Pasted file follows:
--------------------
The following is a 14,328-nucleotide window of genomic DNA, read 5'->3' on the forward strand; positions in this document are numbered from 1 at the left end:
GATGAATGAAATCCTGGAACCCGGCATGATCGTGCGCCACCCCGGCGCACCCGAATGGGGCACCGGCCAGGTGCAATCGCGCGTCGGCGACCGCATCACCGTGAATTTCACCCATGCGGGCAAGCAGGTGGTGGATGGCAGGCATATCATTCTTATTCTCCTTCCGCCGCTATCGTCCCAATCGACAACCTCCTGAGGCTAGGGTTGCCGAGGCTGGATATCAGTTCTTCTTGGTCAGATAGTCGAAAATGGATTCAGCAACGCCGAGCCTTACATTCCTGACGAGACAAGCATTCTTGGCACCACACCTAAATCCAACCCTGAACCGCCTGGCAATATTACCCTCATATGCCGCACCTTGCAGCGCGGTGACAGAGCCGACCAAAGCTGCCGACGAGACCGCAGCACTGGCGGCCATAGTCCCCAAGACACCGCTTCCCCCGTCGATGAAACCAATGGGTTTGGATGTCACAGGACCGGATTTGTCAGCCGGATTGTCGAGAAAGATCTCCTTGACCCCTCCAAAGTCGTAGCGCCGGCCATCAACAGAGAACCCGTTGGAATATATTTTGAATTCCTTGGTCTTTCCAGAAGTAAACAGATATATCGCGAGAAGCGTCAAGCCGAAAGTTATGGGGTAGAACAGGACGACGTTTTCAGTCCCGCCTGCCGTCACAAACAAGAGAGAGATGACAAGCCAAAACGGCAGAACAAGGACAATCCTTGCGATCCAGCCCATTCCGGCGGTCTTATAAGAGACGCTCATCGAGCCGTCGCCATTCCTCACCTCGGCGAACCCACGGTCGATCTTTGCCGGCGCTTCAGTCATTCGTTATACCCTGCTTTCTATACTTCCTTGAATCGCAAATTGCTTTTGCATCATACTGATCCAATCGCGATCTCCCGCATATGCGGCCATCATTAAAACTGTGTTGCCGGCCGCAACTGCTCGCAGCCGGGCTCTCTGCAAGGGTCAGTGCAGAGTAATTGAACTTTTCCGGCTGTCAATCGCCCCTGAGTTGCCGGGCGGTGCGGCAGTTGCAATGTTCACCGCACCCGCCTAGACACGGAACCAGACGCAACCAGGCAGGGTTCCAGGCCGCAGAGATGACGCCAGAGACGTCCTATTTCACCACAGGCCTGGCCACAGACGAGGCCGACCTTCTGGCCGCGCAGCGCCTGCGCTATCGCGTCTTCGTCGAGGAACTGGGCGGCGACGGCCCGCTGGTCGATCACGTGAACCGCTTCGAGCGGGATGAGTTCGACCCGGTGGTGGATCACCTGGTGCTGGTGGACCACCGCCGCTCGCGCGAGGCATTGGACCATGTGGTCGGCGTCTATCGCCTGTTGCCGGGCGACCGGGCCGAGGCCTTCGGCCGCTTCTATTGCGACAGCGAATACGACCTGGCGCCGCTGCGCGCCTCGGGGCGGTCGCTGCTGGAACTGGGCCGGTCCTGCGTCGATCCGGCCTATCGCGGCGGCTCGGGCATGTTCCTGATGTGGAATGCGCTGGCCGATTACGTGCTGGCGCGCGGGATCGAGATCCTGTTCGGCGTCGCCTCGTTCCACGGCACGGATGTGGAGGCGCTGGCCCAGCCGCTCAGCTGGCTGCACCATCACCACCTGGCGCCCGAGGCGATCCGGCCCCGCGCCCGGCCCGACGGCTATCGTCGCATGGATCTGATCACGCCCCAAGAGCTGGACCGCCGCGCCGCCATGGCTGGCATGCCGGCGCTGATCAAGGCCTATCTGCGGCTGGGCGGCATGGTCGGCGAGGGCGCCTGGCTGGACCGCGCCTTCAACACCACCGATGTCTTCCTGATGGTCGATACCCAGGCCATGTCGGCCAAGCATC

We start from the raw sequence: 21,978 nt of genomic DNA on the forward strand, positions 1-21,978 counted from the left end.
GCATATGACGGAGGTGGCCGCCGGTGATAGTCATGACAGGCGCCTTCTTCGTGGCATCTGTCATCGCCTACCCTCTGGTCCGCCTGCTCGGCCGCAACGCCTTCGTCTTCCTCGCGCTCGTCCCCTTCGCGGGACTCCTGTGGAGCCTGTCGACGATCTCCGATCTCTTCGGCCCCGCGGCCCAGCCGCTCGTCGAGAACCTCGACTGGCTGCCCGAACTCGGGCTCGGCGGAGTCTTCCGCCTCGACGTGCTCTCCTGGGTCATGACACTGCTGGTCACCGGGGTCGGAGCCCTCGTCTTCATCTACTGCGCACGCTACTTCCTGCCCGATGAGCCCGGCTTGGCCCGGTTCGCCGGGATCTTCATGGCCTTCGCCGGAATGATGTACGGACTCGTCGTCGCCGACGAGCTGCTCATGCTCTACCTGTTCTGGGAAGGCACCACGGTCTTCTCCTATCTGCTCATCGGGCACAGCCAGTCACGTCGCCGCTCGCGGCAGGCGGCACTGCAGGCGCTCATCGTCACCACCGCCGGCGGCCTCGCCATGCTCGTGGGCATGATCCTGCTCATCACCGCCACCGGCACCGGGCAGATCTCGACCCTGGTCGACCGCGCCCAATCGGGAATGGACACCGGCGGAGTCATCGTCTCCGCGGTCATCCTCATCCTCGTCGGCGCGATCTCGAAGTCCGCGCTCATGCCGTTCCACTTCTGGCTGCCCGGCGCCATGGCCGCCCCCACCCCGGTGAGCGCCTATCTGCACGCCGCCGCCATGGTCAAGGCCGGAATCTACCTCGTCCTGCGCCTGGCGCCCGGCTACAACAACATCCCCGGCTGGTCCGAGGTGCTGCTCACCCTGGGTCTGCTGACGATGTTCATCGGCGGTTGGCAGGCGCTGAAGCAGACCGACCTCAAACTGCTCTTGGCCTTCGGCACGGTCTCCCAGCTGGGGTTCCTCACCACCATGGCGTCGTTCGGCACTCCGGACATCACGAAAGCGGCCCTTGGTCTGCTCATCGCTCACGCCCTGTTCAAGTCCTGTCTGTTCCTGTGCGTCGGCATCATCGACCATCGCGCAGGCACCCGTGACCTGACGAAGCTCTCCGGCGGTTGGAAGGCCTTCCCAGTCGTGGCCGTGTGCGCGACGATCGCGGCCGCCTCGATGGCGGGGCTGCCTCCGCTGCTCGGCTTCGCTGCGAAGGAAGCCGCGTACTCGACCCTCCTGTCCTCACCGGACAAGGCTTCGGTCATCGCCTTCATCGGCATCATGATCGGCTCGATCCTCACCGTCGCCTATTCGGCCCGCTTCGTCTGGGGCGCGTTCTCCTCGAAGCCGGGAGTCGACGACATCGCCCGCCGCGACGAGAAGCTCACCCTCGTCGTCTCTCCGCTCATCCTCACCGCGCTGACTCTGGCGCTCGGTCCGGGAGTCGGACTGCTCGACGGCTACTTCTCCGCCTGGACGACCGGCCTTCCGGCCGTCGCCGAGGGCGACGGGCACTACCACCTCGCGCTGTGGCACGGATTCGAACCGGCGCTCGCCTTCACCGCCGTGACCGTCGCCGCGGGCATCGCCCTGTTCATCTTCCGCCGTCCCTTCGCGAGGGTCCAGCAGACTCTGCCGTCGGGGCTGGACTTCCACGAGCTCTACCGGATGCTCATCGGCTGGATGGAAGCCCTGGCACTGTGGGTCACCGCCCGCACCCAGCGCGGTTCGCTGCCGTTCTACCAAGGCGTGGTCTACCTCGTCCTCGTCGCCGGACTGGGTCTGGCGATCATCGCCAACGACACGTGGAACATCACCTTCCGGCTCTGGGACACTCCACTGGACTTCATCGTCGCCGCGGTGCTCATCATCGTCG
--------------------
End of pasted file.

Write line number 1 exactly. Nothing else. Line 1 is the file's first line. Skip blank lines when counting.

The following is a 14,328-nucleotide window of genomic DNA, read 5'->3' on the forward strand; positions in this document are numbered from 1 at the left end: